• Listeria infection can spread from mom to baby through the placenta, but it’s not a sure thing. So even if you get listeriosis, baby might not. The antibiotics used to treat listeriosis during pregnancy can prevent infection of the fetus.
• Antibiotics can also be used to treat (and prevent complications of) listeriosis in newborns. While listeriosis in babies can cause severe blood infections, meningitis, pneumonia and even death, treatment with antibiotics can resolve the infection and usually prevent complications.
If you want to decrease your risk of getting listeriosis to almost zero, you can follow the official listeriosis prevention guidelines and avoid eating the following during pregnancy:
Or you can take a slightly more relaxed approach. Given the extreme improbability of contracting listeriosis from properly handled foods, Kasper suggests eating food you’ve prepared yourself and following common sense guidelines when you prep and store it:
• Store foods safely. Make sure your refrigerator is set to 40 degrees Fahrenheit or below, and return items to the fridge as soon as possible after using. Don’t let foods sit out for long periods at room temperature.
• Wash fruits and vegetables. Rinse any raw produce thoroughly under running tap water before eating.
• Pay attention to expiration dates. If your lunch meat is past its expiration date (or if it smells or looks funny), throw it away.
“You want to be smart about listeria and keep yourself healthy. But at the same time, you don’t want to quit living,” Kasper says. “There are some things that we know are very important, common and threatening to a pregnancy, like influenza—that’s why we recommend the flu shot. Listeriosis is very uncommon. You don’t have to put yourself in a plastic bubble because you’re afraid of what might happen.”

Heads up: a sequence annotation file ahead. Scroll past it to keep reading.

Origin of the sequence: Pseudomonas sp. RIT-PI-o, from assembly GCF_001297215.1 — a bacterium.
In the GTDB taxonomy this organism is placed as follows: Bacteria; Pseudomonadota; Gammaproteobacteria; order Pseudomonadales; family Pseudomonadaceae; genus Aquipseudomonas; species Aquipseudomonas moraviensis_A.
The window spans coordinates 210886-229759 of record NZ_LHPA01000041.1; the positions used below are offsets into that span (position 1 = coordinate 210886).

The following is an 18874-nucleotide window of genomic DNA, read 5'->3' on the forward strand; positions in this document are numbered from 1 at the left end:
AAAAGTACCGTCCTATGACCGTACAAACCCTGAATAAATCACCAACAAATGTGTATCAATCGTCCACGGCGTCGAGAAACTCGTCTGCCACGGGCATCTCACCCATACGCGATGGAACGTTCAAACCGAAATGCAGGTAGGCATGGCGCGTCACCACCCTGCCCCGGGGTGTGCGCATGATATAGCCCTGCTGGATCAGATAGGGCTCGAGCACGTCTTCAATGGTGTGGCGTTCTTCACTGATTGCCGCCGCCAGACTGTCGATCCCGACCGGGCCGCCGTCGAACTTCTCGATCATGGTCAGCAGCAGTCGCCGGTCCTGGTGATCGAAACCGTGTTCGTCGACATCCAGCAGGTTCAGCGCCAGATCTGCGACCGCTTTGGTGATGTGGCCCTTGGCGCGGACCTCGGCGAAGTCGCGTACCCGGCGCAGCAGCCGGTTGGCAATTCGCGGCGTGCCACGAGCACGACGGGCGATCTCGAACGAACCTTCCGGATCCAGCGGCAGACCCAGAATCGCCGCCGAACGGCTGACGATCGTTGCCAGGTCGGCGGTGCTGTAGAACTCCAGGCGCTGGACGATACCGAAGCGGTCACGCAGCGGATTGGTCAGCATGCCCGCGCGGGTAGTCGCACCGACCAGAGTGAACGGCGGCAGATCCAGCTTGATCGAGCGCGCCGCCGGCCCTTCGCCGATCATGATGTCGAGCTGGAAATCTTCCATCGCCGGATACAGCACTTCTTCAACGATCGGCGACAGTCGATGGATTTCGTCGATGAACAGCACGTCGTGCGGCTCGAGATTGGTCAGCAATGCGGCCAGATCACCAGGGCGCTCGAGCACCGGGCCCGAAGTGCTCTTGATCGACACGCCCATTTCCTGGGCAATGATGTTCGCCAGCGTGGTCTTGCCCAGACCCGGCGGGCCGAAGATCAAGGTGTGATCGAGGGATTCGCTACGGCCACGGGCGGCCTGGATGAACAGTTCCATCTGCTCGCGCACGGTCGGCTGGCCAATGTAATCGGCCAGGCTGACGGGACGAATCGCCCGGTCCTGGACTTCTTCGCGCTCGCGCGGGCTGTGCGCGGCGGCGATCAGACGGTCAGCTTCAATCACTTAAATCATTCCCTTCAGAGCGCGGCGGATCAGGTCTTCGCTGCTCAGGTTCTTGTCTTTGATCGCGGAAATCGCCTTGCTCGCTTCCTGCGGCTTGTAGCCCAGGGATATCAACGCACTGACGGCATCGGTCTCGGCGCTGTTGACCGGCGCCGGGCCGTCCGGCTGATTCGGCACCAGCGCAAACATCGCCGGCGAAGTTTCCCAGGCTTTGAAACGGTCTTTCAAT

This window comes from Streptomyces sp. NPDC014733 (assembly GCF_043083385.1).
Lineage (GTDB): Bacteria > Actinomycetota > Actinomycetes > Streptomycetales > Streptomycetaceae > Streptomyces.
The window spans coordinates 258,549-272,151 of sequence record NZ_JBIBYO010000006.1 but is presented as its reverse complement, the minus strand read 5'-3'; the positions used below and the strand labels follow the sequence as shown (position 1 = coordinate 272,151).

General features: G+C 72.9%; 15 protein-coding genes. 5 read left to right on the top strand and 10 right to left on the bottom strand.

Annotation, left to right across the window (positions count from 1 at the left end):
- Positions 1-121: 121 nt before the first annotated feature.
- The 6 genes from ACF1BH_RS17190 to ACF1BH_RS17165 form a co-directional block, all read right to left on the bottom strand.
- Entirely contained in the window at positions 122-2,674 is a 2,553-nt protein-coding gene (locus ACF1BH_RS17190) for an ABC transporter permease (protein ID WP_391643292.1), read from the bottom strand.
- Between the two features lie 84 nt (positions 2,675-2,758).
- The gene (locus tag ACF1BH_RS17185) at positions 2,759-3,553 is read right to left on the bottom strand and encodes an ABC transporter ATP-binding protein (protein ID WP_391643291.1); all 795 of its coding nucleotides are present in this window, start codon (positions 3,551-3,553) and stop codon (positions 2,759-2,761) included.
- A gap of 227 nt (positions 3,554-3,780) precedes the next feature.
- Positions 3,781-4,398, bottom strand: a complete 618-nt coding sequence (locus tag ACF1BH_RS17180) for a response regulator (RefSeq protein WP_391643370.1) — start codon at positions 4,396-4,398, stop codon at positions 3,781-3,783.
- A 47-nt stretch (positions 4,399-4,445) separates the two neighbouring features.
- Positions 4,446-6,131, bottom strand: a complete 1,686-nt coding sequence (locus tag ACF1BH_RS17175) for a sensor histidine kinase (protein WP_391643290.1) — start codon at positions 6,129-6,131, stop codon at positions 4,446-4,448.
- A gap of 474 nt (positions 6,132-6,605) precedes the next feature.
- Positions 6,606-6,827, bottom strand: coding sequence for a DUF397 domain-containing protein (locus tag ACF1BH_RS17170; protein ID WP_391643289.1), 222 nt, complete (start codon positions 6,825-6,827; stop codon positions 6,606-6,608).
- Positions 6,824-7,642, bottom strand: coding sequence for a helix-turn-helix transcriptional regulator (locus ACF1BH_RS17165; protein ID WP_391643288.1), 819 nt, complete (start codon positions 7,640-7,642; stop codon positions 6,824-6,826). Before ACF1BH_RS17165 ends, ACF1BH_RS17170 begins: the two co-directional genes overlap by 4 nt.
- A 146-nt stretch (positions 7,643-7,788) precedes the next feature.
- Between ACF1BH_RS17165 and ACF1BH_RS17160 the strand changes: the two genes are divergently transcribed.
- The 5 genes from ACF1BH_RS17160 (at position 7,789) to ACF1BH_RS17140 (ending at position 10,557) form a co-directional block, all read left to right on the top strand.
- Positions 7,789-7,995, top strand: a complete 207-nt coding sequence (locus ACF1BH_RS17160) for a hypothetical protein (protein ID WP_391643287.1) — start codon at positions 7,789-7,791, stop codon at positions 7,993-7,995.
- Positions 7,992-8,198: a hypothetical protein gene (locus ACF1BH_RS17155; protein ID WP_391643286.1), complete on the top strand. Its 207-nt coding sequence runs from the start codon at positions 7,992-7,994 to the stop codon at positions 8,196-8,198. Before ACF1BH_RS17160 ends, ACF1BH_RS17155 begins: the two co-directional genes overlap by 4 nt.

What do you do if you have listeriosis? Oral antibiotics can effectively treat listeriosis during pregnancy. Taking the antibiotics can help baby as well. Research shows that treating moms-to-be with high doses of antibiotics during pregnancy decreases the incidence of listeriosis-related preterm births and stillbirths.
“I know it’s rare but my doula ate a sub and she got so sick from listeriosis she went into labor. Thankfully she was full term. My OB is very strict about [sticking to safe foods]. That says something about the potential dangers. Something to keep in mind—to me [eating certain foods is] not worth the risk.”
“A friend of mine had listeriosis during her first pregnancy—the baby was okay!—and from what she told me, it was constant, uncontrollable vomiting. She said she was puking every five minutes, for a good hour or so. Poor thing!”
“A woman who goes to my OB practice did get listeriosis while I was pregnant with my first child and it did not have a good outcome. Even the doctors in the practice were shocked because it is so rare.”
Expert source: Kelly Kasper, MD, ob-gyn and associate clinical professor at the Indiana University School of Medicine.
Please note: The Bump and the materials and information it contains are not intended to, and do not constitute, medical or other health advice or diagnosis and should not be used as such. You should always consult with a qualified physician or health professional about your specific circumstances.